Thorax doi:10.1136/thoraxjnl-2013-203996
  • Chronic obstructive pulmonary disease
  • Original article

Thrombocytosis is associated with increased short and long term mortality after exacerbation of chronic obstructive pulmonary disease: a role for antiplatelet therapy?

  1. Stuart Schembri1
  1. 1Tayside Respiratory Research Group, Ninewells Hospital and Medical School, Dundee, UK
  2. 2University of Dundee, Dundee, UK
  3. 3Perth Royal Infirmary, Perth, UK
  4. 4Imperial College London, London, UK
  1. Correspondence to Dr Michelle Harrison, Tayside Respiratory Research Group, Ninewells Hospital and Medical School, Dundee DD1 9SY, UK; michelleharrison1{at}
  • Received 14 June 2013
  • Revised 4 March 2014
  • Accepted 26 March 2014
  • Published Online First 17 April 2014


Introduction Evidence suggests that platelets play a significant role in inflammation in addition to their role in thrombosis. Systemic inflammation is linked to poor short and long term outcomes in COPD. Increased platelet activation has been reported in acute exacerbations of COPD (AECOPD). We investigated whether thrombocytosis is independently associated with poor outcomes following AECOPD.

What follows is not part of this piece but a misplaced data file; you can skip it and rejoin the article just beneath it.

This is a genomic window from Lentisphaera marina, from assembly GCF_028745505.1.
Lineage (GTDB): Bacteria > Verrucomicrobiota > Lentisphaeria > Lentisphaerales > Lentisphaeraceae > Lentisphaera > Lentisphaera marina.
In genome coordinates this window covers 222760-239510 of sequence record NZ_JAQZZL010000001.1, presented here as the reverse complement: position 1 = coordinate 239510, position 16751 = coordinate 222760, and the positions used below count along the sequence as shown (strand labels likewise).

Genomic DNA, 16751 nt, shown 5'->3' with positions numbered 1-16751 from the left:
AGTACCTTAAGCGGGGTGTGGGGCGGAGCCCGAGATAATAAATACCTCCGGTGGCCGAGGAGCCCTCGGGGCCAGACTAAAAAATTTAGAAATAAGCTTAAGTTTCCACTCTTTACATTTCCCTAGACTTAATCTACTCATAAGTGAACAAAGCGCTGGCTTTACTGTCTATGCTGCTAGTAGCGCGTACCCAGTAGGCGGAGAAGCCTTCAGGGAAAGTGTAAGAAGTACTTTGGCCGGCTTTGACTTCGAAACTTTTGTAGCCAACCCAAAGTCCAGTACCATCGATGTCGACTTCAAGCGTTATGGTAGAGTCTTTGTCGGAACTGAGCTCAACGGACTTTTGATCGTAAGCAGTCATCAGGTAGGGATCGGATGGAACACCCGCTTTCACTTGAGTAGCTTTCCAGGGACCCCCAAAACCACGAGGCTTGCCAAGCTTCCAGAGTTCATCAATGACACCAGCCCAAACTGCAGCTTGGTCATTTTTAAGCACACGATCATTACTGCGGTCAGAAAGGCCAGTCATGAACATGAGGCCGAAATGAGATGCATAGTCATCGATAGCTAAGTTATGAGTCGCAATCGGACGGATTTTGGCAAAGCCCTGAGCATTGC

Methods An observational cohort study of patients hospitalised with AECOPD was performed. Patients were >40 years with spirometry confirmed COPD admitted between 2009 and 2011. Platelet count was recorded on admission. The primary outcome was 1-year all-cause mortality. Secondary outcomes included inhospital mortality and cardiovascular events. Analyses were conducted using logistic regression after adjustment for confounding variables.

Results 1343 patients (49% male) were included. Median age was 72 years (IQR 63–79 years). 157 (11.7%) had thrombocytosis. Thrombocytosis was associated with both 1-year mortality and inhospital mortality; OR 1.53 (95% CI 1.03 to 2.29, p=0.030) and OR 2.37 (95% CI 1.29 to 4.34, p=0.005), respectively. Cardiovascular hospitalisation was not significantly increased (OR 1.13 (95% CI 0.73 to 1.76, p=0.600)) in patients with thrombocytosis. Aspirin or clopidogrel treatment correlated with a reduction in 1-year mortality (OR 0.63 (95% CI 0.47 to 0.85, p=0.003)) but not inhospital mortality (OR 0.69 (95% CI 0.41 to 1.11, p=0.124)).

Conclusions After adjustment for confounders thrombocytosis was associated with increased 1-year mortality after exacerbation of COPD. Antiplatelet therapy was associated with significantly lower 1-year mortality and may have a protective role to play in patients with AECOPD.

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